I can certainly understand your position on this. Interestingly enough, this is the very same position that many course students often initially find themselves when first reading it. Marrianne Williamson being one of them, as I was too.Starseed wrote:What I find most disappointing in ACIM is the Christian language. That is such a big turn off. And that is why I can't touch this book as there is an instant repusliveness. It is almost as if the book was written only for Christians, and meant to exclude everyone else. In this sense, its message cannot be a universal one, as it is only intended for Christian audiences - and I really mean only, because as a non-Christian I find the religion of Christianity to be so ridiculous and laughable that I can't get near it (though I feel the same way about Hinduism, and to a lesse extent Islam and Buddhism). Now I was not raised in a religious family, both my parents were atheist or agnostic, yet I have been drawn to J Krishnamurti, Tolle, Ramana Maharshi ... perhaps because they use less dogmatic language.
ACIM may have some non-dual teachings, and I can't really judge its content, because I have not read it. But, the Christian language is enough for me to exclude it from my list of books to read.
Starseed wrote:Interestingly, I was moved by my own comments to just read a little bit of ACIM, Chapters 1 and 2. The Christian language is not too heavy, and it seems to be just a shell, while the meaning is totally different. At the same time, it got me depressed after a day, because of the emphasis on separation and the mischiefs of the ego, and all the work to be done. Not that I can say it is wrong, or right, I don't know. Initially, I felt good, then later I realized it fosters an attitude of seeking, and that is precisely what I have decided to drop, so I left the book on the side, and did not continue reading. Seeking seems like the ego's backdoor into spiritual minded people. So many words in the text ... however, the main message I got from my little reading is forgiveness, which I like and found myself applying more and more in the past few days(in my personal interaction with one person), and I think that was enough of a positive message to be reminded of, to have my reading feel worthwile.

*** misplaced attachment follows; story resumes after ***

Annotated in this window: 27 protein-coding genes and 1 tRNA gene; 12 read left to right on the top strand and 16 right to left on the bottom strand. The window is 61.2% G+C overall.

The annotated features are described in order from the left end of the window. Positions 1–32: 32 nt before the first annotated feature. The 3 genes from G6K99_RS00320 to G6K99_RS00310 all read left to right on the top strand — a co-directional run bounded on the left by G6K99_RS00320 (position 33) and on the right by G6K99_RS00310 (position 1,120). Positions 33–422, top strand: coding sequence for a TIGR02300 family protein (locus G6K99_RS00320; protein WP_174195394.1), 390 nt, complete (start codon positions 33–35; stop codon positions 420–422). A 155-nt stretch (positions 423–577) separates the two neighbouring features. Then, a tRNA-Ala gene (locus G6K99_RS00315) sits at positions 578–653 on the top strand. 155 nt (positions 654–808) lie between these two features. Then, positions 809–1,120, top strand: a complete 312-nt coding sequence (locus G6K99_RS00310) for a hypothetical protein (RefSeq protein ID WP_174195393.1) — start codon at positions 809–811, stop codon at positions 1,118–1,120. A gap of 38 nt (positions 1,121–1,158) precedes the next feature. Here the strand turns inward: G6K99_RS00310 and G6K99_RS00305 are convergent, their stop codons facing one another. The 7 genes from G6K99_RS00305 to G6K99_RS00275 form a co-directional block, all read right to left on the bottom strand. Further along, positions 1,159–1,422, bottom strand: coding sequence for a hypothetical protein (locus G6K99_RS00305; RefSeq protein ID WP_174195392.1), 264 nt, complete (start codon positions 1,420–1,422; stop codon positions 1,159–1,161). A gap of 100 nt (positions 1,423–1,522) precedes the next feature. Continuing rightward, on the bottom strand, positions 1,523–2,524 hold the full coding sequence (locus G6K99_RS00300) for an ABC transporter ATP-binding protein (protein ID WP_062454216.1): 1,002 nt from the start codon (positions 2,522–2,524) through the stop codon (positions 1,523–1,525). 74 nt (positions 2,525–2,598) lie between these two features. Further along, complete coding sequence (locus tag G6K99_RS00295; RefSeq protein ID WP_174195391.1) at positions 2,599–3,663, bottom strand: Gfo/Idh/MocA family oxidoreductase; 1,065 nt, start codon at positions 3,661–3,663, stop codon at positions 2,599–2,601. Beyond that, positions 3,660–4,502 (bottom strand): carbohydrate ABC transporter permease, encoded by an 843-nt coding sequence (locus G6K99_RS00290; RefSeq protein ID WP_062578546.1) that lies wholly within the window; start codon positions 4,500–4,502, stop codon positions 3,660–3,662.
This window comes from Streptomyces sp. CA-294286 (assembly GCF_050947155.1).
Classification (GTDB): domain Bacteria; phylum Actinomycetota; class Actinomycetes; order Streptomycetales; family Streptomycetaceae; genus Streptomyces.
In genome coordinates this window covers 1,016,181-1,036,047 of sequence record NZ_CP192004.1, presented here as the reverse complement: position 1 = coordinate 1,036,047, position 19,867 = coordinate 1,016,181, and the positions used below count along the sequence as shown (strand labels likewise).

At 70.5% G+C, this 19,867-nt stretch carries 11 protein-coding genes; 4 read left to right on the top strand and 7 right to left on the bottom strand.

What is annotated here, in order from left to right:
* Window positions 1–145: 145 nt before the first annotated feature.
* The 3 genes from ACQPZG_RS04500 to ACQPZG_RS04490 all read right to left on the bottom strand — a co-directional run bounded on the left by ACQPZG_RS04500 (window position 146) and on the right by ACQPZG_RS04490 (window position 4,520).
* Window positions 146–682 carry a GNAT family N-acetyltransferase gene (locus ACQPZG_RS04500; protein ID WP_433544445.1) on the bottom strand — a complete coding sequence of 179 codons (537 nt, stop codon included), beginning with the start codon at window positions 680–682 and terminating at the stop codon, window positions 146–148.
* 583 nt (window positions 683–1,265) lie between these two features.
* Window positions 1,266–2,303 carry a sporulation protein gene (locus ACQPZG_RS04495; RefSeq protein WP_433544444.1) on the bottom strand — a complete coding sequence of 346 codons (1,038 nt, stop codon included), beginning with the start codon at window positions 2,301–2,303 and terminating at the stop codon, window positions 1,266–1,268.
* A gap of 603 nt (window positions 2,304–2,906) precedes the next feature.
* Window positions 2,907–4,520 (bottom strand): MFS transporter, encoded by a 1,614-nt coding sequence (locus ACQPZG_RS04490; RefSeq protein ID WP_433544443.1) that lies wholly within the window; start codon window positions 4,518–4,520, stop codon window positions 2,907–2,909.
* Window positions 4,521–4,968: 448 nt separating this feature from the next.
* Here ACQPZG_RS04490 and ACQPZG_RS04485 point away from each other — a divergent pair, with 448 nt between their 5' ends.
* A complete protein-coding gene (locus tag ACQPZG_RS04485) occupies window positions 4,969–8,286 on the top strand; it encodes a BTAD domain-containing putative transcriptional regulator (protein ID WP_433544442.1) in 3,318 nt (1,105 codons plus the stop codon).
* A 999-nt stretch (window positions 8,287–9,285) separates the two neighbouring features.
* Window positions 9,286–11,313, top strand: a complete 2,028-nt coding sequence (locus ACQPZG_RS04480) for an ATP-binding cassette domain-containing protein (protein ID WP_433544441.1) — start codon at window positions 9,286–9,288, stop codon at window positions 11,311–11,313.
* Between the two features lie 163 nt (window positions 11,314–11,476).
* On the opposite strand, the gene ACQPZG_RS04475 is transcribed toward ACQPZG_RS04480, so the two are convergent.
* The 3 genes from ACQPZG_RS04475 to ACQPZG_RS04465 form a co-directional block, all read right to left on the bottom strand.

The seeker has not found. The object it is seeking is unattainable or so hard to attain that it makes the enterprise masochistic rather than heroic. Inevitably, the seeker is either disillusioned or unable to cope with the world of duality, and is seeking the ultimate release, nirvana, eternal bliss, or at least an escape. But does the seeker ever truly escape duality ? How many have you met in your life that did, and that you can verifiably certify that they did. The answer is obviously: nobody. So what is the point of the spiritual quest. Note, I am not talking about psychology but spirituality. Even what is labeled as spirituality works on the level of the mind, except it is often distorted and spiritualized and idealized (e.g. meditation). Working on psychological problems, knowing yourself better, etc., etc., all those are great things, but I don't call that seeking or spiritual. They are all valid endeavours. The mind needs correction, the mind needs sharpening, the mind needs a mirror to see itself, the mind needs rest, and work on the mind is fine - so is work on the body.beginnersmind wrote: I'm not sure I follow about the "seeking".